Home-school enrollment increased by 4 percent this past school year, according to figures released today by the state Division of Non-Public Education.
State officials estimate that 71,566 students were home-schooled for the 2007-08 school year – up from 68,707 students the prior year. The number of children being schooled at home is likely higher because parents don't have to register with the state unless their children are at least 7 years old.
There were 38,367 registered home-schools in 2007-08, a 6 percent increase from the prior school year.
The number of families choosing to educate their students at home has been steadily increasing since the state Supreme Court legalized homeschooling in 1985. North Carolina has generally been regarded nationally as having one of the easier home-schooling requirements for families.
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In contrast, a California appellate court made national headlines in February by ruling that parents must have teaching credentials to home-school their children. North Carolina only requires parents to have a high school diploma.
Carolyn Mints took over Friday as the new senior director of operations for the Afro-American Cultural Center. Mints was formerly director of community relations at the Mint Museum and will play a leading role in the Afro Center's upcoming transformation.
The center will move from its North Myers Street location to its own building at South Tryon and Stonewall streets this fall. It will adopt the name Harvey B. Gantt Center for African-American Arts and Culture in recognition of the former Charlotte mayor.
Deon Bradley, CEO of the center, said that Mints' experience working at the Mint Museum will help in her role as the head of operations, programming and community relations for the new cultural center.
Local and federal organizations will sponsor the Eastside Back-to-School Festival today at Eastland Mall.
The event is 11 a.m. to 3 p.m. at the mall on Central Avenue at Sharon Amity Road. It is sponsored by the City of Charlotte's Weed & Seed Program, Mecklenburg County Park and Recreation, and MeckCares.
Weed & Seed is a joint venture by city officials and the U.S. Attorney's Office to prevent crime and improve living conditions in east Charlotte, mainly along the Central Avenue Corridor.
Various organizations will have information about after-school programs, family assistance and school information for families. There will also be entertainment and educational sessions for students and adults, and prizes will be given to participants who complete the Passport to Academic Success, a tour of family assistance programs.
There is no admission charge, which takes place during the tax-free back-to-school shopping weekend.
A headstone recovered earlier this year from a South Carolina houseboat has been returned to West Virginia to mark the grave of an unnamed infant who died in 1894.
A handful of relatives gathered Thursday at Monte Vista Cemetery in Mercer County as the marker was reset.
It's not clear how the headstone got aboard a boat docked at the Charleston City Marina in South Carolina, where it was discovered in February by a police officer.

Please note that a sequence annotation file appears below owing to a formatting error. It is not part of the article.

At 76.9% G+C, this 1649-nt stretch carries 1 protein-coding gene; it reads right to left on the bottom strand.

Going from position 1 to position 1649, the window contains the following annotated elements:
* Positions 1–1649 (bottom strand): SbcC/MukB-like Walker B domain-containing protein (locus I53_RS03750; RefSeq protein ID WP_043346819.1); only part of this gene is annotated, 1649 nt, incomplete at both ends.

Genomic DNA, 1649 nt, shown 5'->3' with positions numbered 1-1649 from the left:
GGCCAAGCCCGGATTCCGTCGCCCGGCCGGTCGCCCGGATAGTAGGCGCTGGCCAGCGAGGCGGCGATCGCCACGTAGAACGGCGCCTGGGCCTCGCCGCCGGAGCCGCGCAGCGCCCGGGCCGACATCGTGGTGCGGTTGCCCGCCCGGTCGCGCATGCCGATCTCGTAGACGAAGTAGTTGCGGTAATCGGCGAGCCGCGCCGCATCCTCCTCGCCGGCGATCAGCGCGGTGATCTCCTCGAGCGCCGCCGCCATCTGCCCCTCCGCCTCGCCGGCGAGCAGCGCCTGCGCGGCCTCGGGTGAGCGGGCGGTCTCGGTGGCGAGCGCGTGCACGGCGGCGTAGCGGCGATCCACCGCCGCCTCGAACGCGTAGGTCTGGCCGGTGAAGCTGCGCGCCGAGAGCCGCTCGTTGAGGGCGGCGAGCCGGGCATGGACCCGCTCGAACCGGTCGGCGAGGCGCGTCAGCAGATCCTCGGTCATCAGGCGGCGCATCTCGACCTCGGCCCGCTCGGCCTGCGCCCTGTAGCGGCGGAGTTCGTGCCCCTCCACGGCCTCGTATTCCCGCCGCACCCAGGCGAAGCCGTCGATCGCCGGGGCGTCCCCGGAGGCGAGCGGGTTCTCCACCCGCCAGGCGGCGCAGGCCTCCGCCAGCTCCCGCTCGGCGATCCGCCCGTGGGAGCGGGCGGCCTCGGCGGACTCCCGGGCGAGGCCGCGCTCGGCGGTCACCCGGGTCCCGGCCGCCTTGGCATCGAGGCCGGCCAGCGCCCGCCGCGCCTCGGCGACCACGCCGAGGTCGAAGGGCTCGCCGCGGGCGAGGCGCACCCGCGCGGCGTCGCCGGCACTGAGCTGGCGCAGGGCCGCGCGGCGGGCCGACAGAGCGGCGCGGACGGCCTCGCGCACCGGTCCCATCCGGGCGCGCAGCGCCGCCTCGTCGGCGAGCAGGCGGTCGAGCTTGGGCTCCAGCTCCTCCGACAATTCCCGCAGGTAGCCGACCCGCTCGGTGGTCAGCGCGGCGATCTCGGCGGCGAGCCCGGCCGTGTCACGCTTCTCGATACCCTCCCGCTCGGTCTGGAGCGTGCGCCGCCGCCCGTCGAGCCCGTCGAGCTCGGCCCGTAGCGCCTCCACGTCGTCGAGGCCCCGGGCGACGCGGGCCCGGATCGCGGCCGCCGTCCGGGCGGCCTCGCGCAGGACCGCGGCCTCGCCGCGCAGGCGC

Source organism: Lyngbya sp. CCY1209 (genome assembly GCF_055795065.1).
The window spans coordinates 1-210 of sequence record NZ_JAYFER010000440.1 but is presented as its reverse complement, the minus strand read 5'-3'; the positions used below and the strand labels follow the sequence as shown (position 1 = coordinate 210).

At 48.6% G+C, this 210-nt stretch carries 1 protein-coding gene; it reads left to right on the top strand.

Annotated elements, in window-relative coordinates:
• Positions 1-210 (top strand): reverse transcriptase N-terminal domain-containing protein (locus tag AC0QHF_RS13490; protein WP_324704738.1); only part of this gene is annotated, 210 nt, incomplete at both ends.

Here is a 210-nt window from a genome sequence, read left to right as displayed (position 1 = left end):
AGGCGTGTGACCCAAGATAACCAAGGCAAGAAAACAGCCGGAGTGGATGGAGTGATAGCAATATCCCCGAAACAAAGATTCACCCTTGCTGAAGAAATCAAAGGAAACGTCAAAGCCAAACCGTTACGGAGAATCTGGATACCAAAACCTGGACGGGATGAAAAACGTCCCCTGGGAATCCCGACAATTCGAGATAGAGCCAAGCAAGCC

According to an engraving on the family headstone, the infant son of George Asbury Hypes and Sarah McClanahan Hypes was born Nov. 1, 1894, and died 28 days later.
One man was injured overnight in a fire at an Indian Trail automotive repair shop.
The fire was reported about 12:30 a.m. at a shop on U.S. 74.
According to reports from the scene, the blaze started in one car and then spread to other vehicles. The injured man was an employee, among several people working on vehicles at the time. There was no estimate on damage.
Anson County | Wadesboro
Three juveniles and one adult in Wadesboro are suspectedof animal cruelty in the beating of a 4-month-old puppy.
The lab mix puppy was discovered Sunday by its owner. The puppy had been taken from her property to a nearby vacant home and beaten with “a handle from a sledge hammer, a rock, and a beer bottle,” said Lieutenant T.L. Spencer of the Wadesboro Police Department.
No warrants have been issued and no suspects were in custody Friday as the police investigation continues.
The owner of the puppy brought him to the Anson County Homeward Bound Humane Society on Monday. The dog was then treated at Brown Creek Animal Hospital for severe lacerations, several skull fractures, damage to his eye and lameness in one of his legs, said veterinarian Dr. Danny Wright. The dog's right eye had to be removed.
To contribute to the puppy's medical fund, contact the Anson County Homeward Bound Humane Society at www.homewardboundhumane.org.
Eastern N.C. | Fayetteville
The case of an Army sergeant accused of killing a fellow soldier, who was the mother of his unborn child, will stay in N.C. courts, although the military could file a charge of fetal homicide against him, a newspaper reported Friday.
Cumberland County Prosecutor Ed Grannis told The Fayetteville Observer that he didn't believe the case against Sgt. Edgar Patino, 27, would be moved to federal military courts.
Patino is jailed on a first-degree murder charge in the death of Spc. Megan Touma, 23, of Cold Spring, Ky. Touma's body was found in a Fayetteville motel room on June 21. The newspaper said Patino could be charged with killing Touma's unborn child.